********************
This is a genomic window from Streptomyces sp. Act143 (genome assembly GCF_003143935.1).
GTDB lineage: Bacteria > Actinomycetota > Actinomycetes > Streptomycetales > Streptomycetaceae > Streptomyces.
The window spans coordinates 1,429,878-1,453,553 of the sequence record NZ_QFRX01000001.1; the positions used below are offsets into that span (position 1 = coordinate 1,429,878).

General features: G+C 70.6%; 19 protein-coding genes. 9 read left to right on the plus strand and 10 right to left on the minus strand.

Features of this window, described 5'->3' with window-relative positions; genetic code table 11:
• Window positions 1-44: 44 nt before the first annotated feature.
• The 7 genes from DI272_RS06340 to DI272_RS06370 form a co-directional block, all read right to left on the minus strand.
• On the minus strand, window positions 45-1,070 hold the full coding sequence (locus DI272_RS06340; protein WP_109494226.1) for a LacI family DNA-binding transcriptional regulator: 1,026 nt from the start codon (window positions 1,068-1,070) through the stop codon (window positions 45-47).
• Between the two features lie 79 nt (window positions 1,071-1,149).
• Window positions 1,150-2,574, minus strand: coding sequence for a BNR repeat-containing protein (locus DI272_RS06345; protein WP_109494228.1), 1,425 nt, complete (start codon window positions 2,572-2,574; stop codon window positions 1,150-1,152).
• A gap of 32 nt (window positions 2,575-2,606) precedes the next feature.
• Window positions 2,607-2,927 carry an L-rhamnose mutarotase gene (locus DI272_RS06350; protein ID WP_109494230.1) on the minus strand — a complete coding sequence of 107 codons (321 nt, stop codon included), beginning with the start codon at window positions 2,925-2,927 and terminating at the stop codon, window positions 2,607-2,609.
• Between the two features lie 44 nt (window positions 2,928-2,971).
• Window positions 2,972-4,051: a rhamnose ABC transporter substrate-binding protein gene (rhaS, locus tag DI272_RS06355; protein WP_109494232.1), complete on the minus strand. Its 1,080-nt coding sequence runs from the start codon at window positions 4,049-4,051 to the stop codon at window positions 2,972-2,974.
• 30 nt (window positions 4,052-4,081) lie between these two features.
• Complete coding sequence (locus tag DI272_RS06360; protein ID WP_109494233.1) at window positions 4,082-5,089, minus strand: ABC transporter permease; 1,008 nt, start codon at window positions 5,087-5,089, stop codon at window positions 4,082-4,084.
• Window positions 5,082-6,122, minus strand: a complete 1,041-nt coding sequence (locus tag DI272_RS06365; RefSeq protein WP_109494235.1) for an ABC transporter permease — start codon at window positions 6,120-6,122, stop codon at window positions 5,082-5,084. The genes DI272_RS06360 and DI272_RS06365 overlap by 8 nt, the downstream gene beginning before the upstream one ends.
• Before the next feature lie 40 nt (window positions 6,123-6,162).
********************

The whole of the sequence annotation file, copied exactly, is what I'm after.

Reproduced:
This is a genomic window from Streptomyces sp. Act143 (genome assembly GCF_003143935.1).
GTDB lineage: Bacteria > Actinomycetota > Actinomycetes > Streptomycetales > Streptomycetaceae > Streptomyces.
The window spans coordinates 1,429,878-1,453,553 of the sequence record NZ_QFRX01000001.1; the positions used below are offsets into that span (position 1 = coordinate 1,429,878).

General features: G+C 70.6%; 19 protein-coding genes. 9 read left to right on the plus strand and 10 right to left on the minus strand.

Features of this window, described 5'->3' with window-relative positions; genetic code table 11:
• Window positions 1-44: 44 nt before the first annotated feature.
• The 7 genes from DI272_RS06340 to DI272_RS06370 form a co-directional block, all read right to left on the minus strand.
• On the minus strand, window positions 45-1,070 hold the full coding sequence (locus DI272_RS06340; protein WP_109494226.1) for a LacI family DNA-binding transcriptional regulator: 1,026 nt from the start codon (window positions 1,068-1,070) through the stop codon (window positions 45-47).
• Between the two features lie 79 nt (window positions 1,071-1,149).
• Window positions 1,150-2,574, minus strand: coding sequence for a BNR repeat-containing protein (locus DI272_RS06345; protein WP_109494228.1), 1,425 nt, complete (start codon window positions 2,572-2,574; stop codon window positions 1,150-1,152).
• A gap of 32 nt (window positions 2,575-2,606) precedes the next feature.
• Window positions 2,607-2,927 carry an L-rhamnose mutarotase gene (locus DI272_RS06350; protein ID WP_109494230.1) on the minus strand — a complete coding sequence of 107 codons (321 nt, stop codon included), beginning with the start codon at window positions 2,925-2,927 and terminating at the stop codon, window positions 2,607-2,609.
• Between the two features lie 44 nt (window positions 2,928-2,971).
• Window positions 2,972-4,051: a rhamnose ABC transporter substrate-binding protein gene (rhaS, locus tag DI272_RS06355; protein WP_109494232.1), complete on the minus strand. Its 1,080-nt coding sequence runs from the start codon at window positions 4,049-4,051 to the stop codon at window positions 2,972-2,974.
• 30 nt (window positions 4,052-4,081) lie between these two features.
• Complete coding sequence (locus tag DI272_RS06360; protein ID WP_109494233.1) at window positions 4,082-5,089, minus strand: ABC transporter permease; 1,008 nt, start codon at window positions 5,087-5,089, stop codon at window positions 4,082-4,084.
• Window positions 5,082-6,122, minus strand: a complete 1,041-nt coding sequence (locus tag DI272_RS06365; RefSeq protein WP_109494235.1) for an ABC transporter permease — start codon at window positions 6,120-6,122, stop codon at window positions 5,082-5,084. The genes DI272_RS06360 and DI272_RS06365 overlap by 8 nt, the downstream gene beginning before the upstream one ends.
• Before the next feature lie 40 nt (window positions 6,123-6,162).